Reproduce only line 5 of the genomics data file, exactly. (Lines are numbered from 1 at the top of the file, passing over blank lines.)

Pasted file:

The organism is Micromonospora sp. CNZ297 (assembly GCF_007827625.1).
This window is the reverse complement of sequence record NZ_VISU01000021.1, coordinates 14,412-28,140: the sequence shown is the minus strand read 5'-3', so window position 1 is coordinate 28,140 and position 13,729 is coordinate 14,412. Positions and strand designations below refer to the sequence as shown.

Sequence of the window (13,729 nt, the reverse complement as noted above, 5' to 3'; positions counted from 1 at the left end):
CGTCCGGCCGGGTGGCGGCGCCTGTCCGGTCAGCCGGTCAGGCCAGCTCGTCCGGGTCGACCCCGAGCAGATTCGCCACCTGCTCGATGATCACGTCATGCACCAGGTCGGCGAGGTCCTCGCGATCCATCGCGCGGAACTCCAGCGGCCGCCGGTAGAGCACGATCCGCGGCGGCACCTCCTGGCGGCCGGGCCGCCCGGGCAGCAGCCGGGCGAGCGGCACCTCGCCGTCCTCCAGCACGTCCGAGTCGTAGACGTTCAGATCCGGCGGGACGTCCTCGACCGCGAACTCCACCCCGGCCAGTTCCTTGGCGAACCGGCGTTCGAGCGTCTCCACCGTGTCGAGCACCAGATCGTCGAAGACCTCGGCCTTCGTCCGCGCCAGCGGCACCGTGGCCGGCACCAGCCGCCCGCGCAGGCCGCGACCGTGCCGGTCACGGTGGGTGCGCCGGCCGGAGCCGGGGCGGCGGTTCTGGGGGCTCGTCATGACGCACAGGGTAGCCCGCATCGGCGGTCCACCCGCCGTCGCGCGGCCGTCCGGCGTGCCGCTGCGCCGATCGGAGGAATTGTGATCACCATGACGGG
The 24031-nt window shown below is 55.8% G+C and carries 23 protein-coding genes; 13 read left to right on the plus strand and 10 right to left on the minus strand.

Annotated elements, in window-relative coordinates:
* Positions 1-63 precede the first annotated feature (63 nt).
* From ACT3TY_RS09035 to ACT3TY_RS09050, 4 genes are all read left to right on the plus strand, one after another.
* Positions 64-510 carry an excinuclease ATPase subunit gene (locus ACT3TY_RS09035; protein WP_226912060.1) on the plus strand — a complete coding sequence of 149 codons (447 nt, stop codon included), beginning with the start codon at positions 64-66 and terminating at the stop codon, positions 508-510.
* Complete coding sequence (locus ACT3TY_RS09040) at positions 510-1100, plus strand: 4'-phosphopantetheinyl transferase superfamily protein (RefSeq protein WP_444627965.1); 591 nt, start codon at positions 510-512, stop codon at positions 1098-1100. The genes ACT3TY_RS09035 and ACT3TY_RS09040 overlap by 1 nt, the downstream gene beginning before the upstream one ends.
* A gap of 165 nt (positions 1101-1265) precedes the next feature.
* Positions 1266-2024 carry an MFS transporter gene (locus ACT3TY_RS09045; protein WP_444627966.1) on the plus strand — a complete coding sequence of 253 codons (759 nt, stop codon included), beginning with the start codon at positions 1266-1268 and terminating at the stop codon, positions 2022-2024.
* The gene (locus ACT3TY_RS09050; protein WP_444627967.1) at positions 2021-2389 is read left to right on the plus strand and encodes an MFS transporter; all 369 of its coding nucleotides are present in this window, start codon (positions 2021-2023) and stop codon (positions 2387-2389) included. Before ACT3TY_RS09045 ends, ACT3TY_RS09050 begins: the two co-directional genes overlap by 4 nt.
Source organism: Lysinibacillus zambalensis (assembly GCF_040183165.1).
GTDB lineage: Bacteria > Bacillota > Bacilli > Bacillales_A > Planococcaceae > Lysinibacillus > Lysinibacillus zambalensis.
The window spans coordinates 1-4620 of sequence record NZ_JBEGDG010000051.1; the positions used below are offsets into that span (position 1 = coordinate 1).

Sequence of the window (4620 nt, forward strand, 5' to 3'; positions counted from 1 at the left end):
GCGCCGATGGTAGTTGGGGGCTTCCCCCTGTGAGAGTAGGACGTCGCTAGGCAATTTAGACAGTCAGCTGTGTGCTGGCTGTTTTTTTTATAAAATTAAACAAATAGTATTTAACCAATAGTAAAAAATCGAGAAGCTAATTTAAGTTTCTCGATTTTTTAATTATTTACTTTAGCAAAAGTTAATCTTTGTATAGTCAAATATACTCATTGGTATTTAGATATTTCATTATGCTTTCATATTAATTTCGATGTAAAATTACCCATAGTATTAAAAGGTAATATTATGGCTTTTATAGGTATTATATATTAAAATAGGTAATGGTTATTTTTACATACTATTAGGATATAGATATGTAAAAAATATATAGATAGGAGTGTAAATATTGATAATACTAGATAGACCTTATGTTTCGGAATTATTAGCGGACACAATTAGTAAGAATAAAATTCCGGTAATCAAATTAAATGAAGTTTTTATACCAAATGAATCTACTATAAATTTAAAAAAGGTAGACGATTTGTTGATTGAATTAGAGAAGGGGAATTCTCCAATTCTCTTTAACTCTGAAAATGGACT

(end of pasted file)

The 24031-nt window shown below is 55.8% G+C and carries 23 protein-coding genes; 13 read left to right on the plus strand and 10 right to left on the minus strand.